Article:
Drone Flight Services; New York
There is a lot going on at a construction site, and managers and builders need to double-check and triple-check everything to make sure it’s moving forward as planned. You’d undoubtedly agree that it’s simpler to say than to actually execute. This is why modern drone surveying technology is gaining ground and being used on a growing variety of medium and big building projects. But it’s crucial to know how reliable and exact the site measurements and calculations are in comparison to more conventional land surveying techniques. We have seen numerous typical blunders in drone surveying over the years that could end up hurting your project. Let’s take a look at these common mistakes in surveying and how to fix them.
A key issue with an existing drone “surveying” services is that drone operators often lack the surveying expertise necessary to properly capture site data. Since 3000 BC, when surveying as a profession emerged, surveyors have probably been measuring, monitoring, and recording land topography for a lot longer than drones have been in existence. Melbourne is home to many surveying firms that use drones to collect data for the purpose of making maps and models. However, they provide no assurance that the data, methods, or equipment performance can be relied upon for pivotal project choices. To get things “right,” the vast majority of drone pilots either rely on photogrammetry and ground control points (GCPs) to correct for production faults or use drone GPS systems. The four most typical errors made while using a drone for a survey, and how to fix them, are the focus of this piece.
Not Using GCPs; Brooklyn NYC
GCPs, or ground control points, are essentially survey markings of predetermined places on the survey site that can be used as references when transforming the raw data into 2D maps or 3D models. To properly geo-reference the created maps/models so that they are situated within a real-world area and align with other GiS applications, these GCPs are required. Not employing ground control points (GCPs) is a common yet costly mistake while doing an aerial survey using a drone.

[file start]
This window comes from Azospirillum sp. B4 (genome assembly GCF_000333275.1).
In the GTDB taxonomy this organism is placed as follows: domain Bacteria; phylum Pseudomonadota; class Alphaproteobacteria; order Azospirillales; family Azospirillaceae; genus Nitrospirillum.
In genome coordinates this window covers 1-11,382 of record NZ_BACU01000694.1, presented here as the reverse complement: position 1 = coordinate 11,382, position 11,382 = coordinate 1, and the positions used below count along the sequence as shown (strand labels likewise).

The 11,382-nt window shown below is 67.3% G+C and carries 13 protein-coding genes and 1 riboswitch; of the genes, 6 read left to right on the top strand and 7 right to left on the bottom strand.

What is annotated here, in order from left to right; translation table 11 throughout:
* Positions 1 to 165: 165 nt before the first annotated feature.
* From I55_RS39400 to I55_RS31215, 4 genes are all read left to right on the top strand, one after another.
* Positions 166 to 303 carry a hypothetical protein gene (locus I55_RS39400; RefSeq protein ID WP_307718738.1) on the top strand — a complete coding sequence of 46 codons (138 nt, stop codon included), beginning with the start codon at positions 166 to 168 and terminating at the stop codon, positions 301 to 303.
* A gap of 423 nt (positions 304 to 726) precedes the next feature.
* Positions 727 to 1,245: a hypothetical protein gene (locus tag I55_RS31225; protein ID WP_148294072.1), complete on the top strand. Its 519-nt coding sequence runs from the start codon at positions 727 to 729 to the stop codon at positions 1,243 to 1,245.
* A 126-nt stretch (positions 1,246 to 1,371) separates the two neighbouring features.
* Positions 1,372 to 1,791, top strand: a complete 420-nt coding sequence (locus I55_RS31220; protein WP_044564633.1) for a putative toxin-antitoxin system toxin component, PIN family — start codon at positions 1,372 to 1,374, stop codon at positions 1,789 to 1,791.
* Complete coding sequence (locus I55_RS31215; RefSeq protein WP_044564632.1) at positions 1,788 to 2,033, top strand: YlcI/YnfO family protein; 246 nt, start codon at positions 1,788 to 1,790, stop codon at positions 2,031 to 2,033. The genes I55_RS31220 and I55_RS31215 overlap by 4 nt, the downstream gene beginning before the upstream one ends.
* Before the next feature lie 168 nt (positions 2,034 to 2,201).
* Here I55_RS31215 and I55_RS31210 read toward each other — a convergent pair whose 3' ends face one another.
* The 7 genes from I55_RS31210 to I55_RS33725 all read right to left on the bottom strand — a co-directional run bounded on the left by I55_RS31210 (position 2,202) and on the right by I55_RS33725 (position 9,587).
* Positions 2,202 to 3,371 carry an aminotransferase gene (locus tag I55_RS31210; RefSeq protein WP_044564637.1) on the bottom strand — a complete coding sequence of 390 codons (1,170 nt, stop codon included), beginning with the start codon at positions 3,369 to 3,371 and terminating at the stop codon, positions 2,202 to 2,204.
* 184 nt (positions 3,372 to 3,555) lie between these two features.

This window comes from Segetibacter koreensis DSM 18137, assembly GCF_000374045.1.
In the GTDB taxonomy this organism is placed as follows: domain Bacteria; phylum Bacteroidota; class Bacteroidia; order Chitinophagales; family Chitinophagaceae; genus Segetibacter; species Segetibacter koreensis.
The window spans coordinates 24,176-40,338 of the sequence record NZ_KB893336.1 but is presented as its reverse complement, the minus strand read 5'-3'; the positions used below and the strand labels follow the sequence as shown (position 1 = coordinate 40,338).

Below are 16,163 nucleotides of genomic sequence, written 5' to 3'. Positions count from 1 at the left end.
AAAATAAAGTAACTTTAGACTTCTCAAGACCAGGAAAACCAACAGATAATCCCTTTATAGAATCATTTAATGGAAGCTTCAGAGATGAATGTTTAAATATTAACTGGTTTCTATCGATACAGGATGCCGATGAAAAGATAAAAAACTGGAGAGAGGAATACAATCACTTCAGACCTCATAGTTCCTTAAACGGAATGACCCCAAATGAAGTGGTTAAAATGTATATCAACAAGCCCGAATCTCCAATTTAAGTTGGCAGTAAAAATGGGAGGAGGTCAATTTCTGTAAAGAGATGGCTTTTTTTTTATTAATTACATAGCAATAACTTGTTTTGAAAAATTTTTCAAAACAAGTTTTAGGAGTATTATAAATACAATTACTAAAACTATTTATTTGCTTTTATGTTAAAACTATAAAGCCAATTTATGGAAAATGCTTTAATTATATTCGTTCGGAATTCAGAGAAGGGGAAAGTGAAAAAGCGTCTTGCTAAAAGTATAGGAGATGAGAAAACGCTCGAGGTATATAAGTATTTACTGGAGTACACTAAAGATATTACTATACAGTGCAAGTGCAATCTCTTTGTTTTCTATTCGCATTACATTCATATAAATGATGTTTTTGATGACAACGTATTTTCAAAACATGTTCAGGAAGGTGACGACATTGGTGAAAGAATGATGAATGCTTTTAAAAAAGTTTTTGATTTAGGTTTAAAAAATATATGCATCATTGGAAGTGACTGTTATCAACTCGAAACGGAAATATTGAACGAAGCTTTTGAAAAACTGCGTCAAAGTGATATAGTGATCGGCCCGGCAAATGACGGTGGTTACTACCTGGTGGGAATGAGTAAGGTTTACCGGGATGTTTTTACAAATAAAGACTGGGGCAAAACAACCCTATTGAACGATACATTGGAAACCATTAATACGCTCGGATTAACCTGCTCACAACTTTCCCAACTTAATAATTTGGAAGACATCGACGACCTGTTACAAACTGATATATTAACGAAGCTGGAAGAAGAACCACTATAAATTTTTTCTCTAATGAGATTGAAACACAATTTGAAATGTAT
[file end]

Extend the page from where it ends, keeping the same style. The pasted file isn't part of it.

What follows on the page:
Using ground control points (GCPs) ensures that processed maps and models are accurate in reference to GCPs on the ground, but without GCPs, drones only collect data within a 5-meter radius. Checking the survey’s accuracy in the vertical (z-axis) direction reveals a substantial discrepancy from the horizontal (x, y-axis), where the relative error of dimensions is smaller. Without GCPs, vertical measurements show a considerable drop in accuracy relative to GPS positions on the ground. Depending on the circumstances, the discrepancy may be as high as 15 meters!
Processing drone-captured aerial pictures with ground control points (GCPs) or another kind of survey control enables accurate determination of the site’s dimensions. Processing drone-captured aerial pictures with ground control points (GCPs) or another kind of survey control enables accurate determination of the site’s dimensions. In layman’s terms, GCPs make sure that the on-the-ground GPS coordinates match the latitudes and longitudes on the map. As such, projects that rely largely on precision and accuracy, or that require high levels of global accuracy, can benefit from the deployment of GCPs. GCPs are commonly used in the construction industry for a variety of tasks including inspection, terrain mapping, stockpile management, site calculations, tracking on-site productivity, etc. Depending on the scale of the project, we deploy anywhere from 5-6 GCPs over the site.
Before providing a price quote or proposal, many businesses (including surveyors and drone operators) will first undertake a desktop evaluation (virtual site visit). The purpose of this site tour is to take a look around and get a feel for the surrounding area. Another typical blunder made by drone surveyors is using cameras that can’t peer through dense foliage (trees, short grass, bushes). Therefore, difficulties may arise in obtaining accurate measurements of the natural surface or true topographical information if vegetation is present in the target location. Any drone surveying firm that doesn’t do a physical verification of the site before the survey begins should raise red flags. The surveyor may have a better sense of where and how to position GCPs around the property through a combination of desktop research and on-site inspection, ensuring uniform geo-referencing for more accurate data processing. The software can’t geo-rectify the boundaries or areas of the site area when there aren’t any ground control points. The reliability of survey results cannot be guaranteed without some sort of quality control measures. In addition, the photogrammetry software will not be able to locate matches within the photos if there is a region on-site with a dense tree canopy, vegetation, or water bodies. Therefore, the point cloud in those locations will be blank or have gaps in it.
Contact Xizmo Media located in Brooklyn, New York for your land surveying drone needs.